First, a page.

Dr. Tal Lewinger Dental NewsDr. Tal Lewinger is a general dentist and owner of Marketplace Dentistry in Vaughan, Ontario practising eco-responsible (and fun) family and cosmetic dentistry and

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5 Tips for Pre-Whitening Teeth

Tal Lewinger - Friday, May 19, 2017

Avoid Hydrogen Peroxide

 

Hydrogen peroxide is a common chemical agent used in many antiseptics. It's been praised for its healing properties as it kills bacteria. If you've had a cut you know how useful hydrogen peroxide can be in situations that may cause infection. Even though hydrogen peroxide holds medicinal uses, how is it regarding whitening teeth? In small doses, this chemical agent doesn't have any negative effects on teeth. It does a good job in whitening and disinfecting. Hydrogen peroxide based products are used widely by dentists.

 

However, extensive dental use of hydrogen peroxide can have negative effects. Because of its ability to break proteins, it has the effect of penetrating enamel and dentin. When it reaches dental pulp, the very inner tooth chamber, hydrogen peroxide destroys it. Among other things, an unhealthy dental dam makes teeth sensitive. A study in 2013, shows that hydrogen peroxide literally causes cells making up the dental dam to commit apoptosis, or cell death. When considering how to whiten your teeth, it’s safer to do it professionally as dentists will know how much to use opposed to at home whitening products. However, there are some teeth whitening products that are completely safe; the most important thing to do when using teeth whitening products is research.

 

Whitening Multiple Times

 

When considering teeth whitening treatment, consider how often you've done it in the past. If it was recent, say, about 1-2 months ago; whitening again so soon is a bad idea. As previously stated, most whitening products use hydrogen peroxide and overuse of it causes tooth sensitivity. However, if you want to whiten your teeth again because you are unsatisfied with the effect or if the whitening power has worn off sooner than you expected; whitening may be covering an underlying issue. Sometimes, teeth have a hard time getting brighter because of intrinsic stains as opposed to extrinsic ones. Extrinsic stain are things like food or cigarette stains; they are easy to remove and avoid. Intrinsic stains are caused by things like drugs, or medication such as antihistamines, antipsychotics, antihypertensive or certain antibiotics. Tooth trauma can also cause discoloration. Trauma includes things like chipped or broken teeth. These things can cause damage to the enamel. Teeth that were not capped after a major surgery can also cause discoloration. If you're unsure how often you should whiten your teeth, follow instructions on at home kits or go to the dentist. Professional teeth whitening should last about a year while most at home kits last about 3-6 months, although this may vary.

 

 

Know Your Tooth Profile

 

Before getting your teeth whitened, at home or otherwise, you should go to the dentists to find out if anything will interfere with the whitening process; or, if whitening your teeth will damage them. Everyone's teeth are different. If you're going to the dentist to get your teeth whitened, they will check them for any issues. However, when doing this at home that isn't a step you have to take. Safety should always be the number one priority when doing something like this. If you don't want to go out of your way to check if your teeth are ready for whitening, wait until your next dental checkup to ask your dentist if teeth whitening is a good idea.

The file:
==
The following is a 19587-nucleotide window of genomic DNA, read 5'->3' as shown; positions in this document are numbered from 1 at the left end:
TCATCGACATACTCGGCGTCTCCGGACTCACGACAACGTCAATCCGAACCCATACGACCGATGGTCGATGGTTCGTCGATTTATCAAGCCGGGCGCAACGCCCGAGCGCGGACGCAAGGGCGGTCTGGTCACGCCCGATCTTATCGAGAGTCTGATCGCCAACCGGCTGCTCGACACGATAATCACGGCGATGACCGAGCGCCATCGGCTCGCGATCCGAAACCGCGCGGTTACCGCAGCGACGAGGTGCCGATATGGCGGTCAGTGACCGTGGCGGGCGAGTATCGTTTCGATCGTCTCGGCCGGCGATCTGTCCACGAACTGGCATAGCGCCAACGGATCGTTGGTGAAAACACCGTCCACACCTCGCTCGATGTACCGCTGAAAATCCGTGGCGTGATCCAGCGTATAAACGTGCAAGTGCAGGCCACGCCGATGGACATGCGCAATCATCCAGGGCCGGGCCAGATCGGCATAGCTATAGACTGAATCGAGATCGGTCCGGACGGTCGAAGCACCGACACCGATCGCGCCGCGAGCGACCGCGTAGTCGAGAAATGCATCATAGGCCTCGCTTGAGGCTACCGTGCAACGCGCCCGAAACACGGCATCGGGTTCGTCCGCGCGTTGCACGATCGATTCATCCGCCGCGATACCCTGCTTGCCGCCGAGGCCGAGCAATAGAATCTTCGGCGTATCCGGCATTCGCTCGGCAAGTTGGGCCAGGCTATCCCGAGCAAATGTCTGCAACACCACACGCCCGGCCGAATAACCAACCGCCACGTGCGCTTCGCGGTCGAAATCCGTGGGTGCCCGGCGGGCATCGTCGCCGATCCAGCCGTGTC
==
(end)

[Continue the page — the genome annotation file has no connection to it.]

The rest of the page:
Over the Counter vs Professional Dentist

 

There are many different methods to whitening teeth. Over the counter, different types of products exist, ranging from very effective to hardly effective. These products can be found at your local drugstore and include things like: chewing gum, toothpaste, rinses, strips and try systems. Of the list, tray systems and whitening strips are the most effective. Toothpaste and rinses are somewhat effective, but not nearly as effective as trays and strips. Chewing gum is the least effective of the bunch. Each of these products come with their own warnings, duration and preparation. However, these products aren't going to be as safe or as effective as professional whitening.

 

Professional whitening will always be the best choice as the dentist will know the best formula for your teeth. They have access to powerful bleaching agents, if your teeth can handle them, as well as technology that will have faster and longer lasting results. The expertise of a doctor also comes with side effects such as advice. They recommend you do other things for a more aesthetic smile.

 

Tips for Sensitive Teeth

 

Lastly, before taking steps to whiten your teeth ask your dentist if sensitivity will be an issue. As previously stated, most whitening agents use hydrogen peroxide. While that agent may cause sensitivity, if your teeth are already sensitive it could exacerbate the problem. Some suggest using toothpaste, whitening trays or gels to whiten sensitive teeth; however, freedom from discomfort isn't guaranteed. For sensitive teeth, consulting your dentist is the best first step to take towards whitening your teeth.

 



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